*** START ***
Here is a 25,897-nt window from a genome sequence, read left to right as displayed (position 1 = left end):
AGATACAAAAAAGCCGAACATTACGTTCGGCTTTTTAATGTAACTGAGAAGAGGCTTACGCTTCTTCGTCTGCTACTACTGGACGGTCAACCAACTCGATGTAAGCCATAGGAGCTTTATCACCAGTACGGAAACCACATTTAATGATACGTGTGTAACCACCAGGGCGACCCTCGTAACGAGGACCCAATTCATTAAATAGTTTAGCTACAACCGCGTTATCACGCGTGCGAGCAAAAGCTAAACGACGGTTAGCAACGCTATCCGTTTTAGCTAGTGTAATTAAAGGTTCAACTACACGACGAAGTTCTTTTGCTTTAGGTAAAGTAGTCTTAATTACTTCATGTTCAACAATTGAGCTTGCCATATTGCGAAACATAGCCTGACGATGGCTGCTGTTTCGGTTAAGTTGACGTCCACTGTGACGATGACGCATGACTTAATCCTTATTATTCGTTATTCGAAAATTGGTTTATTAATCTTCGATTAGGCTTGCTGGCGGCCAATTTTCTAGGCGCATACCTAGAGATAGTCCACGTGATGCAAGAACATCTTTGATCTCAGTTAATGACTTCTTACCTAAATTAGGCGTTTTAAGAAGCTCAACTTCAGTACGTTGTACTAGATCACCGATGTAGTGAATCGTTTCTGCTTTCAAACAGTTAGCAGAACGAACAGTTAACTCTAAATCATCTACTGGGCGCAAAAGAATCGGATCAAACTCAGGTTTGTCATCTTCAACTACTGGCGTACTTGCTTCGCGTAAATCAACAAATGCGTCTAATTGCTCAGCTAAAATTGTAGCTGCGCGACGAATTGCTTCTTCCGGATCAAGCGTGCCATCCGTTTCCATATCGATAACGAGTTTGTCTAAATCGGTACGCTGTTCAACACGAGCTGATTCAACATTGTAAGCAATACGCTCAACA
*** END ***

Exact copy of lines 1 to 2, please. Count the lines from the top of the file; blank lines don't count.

Here is a 25,897-nt window from a genome sequence, read left to right as displayed (position 1 = left end):
AGATACAAAAAAGCCGAACATTACGTTCGGCTTTTTAATGTAACTGAGAAGAGGCTTACGCTTCTTCGTCTGCTACTACTGGACGGTCAACCAACTCGATGTAAGCCATAGGAGCTTTATCACCAGTACGGAAACCACATTTAATGATACGTGTGTAACCACCAGGGCGACCCTCGTAACGAGGACCCAATTCATTAAATAGTTTAGCTACAACCGCGTTATCACGCGTGCGAGCAAAAGCTAAACGACGGTTAGCAACGCTATCCGTTTTAGCTAGTGTAATTAAAGGTTCAACTACACGACGAAGTTCTTTTGCTTTAGGTAAAGTAGTCTTAATTACTTCATGTTCAACAATTGAGCTTGCCATATTGCGAAACATAGCCTGACGATGGCTGCTGTTTCGGTTAAGTTGACGTCCACTGTGACGATGACGCATGACTTAATCCTTATTATTCGTTATTCGAAAATTGGTTTATTAATCTTCGATTAGGCTTGCTGGCGGCCAATTTTCTAGGCGCATACCTAGAGATAGTCCACGTGATGCAAGAACATCTTTGATCTCAGTTAATGACTTCTTACCTAAATTAGGCGTTTTAAGAAGCTCAACTTCAGTACGTTGTACTAGATCACCGATGTAGTGAATCGTTTCTGCTTTCAAACAGTTAGCAGAACGAACAGTTAACTCTAAATCATCTACTGGGCGCAAAAGAATCGGATCAAACTCAGGTTTGTCATCTTCAACTACTGGCGTACTTGCTTCGCGTAAATCAACAAATGCGTCTAATTGCTCAGCTAAAATTGTAGCTGCGCGACGAATTGCTTCTTCCGGATCAAGCGTGCCATCCGTTTCCATATCGATAACGAGTTTGTCTAAATCGGTACGCTGTTCAACACGAGCTGATTCAACATTGTAAGCAATACGCTCAACA